When Valerie came home a couple of hours later, she said that George was out. Damn it. Frank went out to get him back, said it was impossible, and just made sure that he couldn’t get into the hay house where the grain is stored. (Another cattle panel bit used. Minx and Misty broke the zipper on one side earlier this summer.) We called it a night and went to bed, and I dreamt all night of rams fighting and getting into the grain and all dying and ick. Not particularly restful.)

The girlies and the piggies Nothing was as bad as I’d feared this morning, though. George went right in with the boys to eat breakfast — I opened the door to the trailer, and he jumped right in. Yay, Red Scoop of Joy. All the fences surrounding the girls held — he’d made tracks circumnavigating the girls all night, it looked like. The pigs were still in their pen. No one’s roof blew off. Only the girlies and Keikur came out of the chicken coop. Several of the little chicks rushed to the hatch door, saw the snow, and went right back inside.

There was no sign of Misty, though. I think she took one look at the pigs last night, and stomped off in disgust. She so hates the pigs, and here we went and brought them back, and put them in a pen right next to where she hangs out. We also closed her access to the hay house, where she’s been hanging out. We had to, but still. She could have jumped or climbed back into a fenced area, like she continually gets out, but she was no where to be found. The pup couldn’t find her, but Frank thought he saw her footprints up Mack Hill road, though the snow was coming down so hard he couldn’t be sure. It is hard to distinguish hers from George’s, and his were everywhere.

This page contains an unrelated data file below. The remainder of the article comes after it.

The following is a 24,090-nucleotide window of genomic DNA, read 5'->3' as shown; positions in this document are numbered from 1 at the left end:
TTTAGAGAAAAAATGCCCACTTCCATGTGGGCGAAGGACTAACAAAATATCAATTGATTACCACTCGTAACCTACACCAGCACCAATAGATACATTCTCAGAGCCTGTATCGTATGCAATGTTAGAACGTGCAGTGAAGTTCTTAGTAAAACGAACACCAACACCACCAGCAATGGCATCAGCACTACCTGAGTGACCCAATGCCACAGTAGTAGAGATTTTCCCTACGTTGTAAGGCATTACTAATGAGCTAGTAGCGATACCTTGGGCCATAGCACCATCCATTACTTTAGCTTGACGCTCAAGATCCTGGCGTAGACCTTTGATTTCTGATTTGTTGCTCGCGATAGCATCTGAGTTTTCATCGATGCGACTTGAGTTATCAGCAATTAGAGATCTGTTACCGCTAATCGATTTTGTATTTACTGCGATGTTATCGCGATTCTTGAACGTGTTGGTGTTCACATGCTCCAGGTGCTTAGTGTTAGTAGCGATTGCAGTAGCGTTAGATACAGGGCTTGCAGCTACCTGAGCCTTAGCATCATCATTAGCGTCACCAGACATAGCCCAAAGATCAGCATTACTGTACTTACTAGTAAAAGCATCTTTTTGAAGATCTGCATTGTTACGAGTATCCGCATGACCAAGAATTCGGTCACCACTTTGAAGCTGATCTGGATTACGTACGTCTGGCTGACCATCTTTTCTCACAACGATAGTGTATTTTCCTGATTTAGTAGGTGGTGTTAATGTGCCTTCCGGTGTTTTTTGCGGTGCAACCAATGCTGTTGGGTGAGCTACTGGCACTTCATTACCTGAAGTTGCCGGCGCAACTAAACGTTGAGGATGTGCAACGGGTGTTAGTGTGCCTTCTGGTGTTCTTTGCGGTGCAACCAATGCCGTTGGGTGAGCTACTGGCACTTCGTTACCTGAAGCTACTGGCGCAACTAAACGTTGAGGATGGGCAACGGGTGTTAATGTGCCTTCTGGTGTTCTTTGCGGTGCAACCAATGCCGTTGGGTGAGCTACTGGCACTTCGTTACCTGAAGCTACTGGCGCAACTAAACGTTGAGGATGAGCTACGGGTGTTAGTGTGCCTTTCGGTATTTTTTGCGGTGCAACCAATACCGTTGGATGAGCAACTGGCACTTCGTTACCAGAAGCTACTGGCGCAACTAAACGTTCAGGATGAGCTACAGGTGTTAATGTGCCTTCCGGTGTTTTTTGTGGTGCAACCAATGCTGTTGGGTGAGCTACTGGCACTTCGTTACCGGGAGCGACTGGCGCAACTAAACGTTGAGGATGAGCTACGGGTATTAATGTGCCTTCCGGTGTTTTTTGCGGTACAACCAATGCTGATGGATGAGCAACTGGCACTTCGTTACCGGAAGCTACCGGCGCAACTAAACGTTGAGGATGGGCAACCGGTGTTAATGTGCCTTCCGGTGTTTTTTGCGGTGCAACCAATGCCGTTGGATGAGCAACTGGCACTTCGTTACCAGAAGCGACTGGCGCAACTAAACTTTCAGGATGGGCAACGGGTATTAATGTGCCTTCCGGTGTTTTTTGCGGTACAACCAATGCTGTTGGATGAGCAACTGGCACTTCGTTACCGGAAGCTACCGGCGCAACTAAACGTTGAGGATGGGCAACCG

Misty spots the pigs She showed up about an hour after we were done with the chores. She was snow covered and hungry, so I took her out some grain and hay, and reopened the hay house for her, since George is now contained. She keeps giving her alarm call, and pointing at the pigs. (I know, sweetie. Pigs. It’s okay. She’s not convinced.) The pup was giddy at having her back. They are best buds. There was much nuzzling with him, in between telling me about the pigs and eating as fast as she could.

Blizzard So we are taking a day off, from outside chores at least. All the critters are contained. God, I love them all best when they are behind a fence. (Okay, everyone except Misty, but that’s okay. She’s home.) There’s a winter storm warning in effect until 2 pm today. We’ve got about eight inches on the ground now, and they are predicting a foot for our region. As the storm pulls away, some wind gusts are expected to be as high as 35 mph. Let’s hope the roofs hold.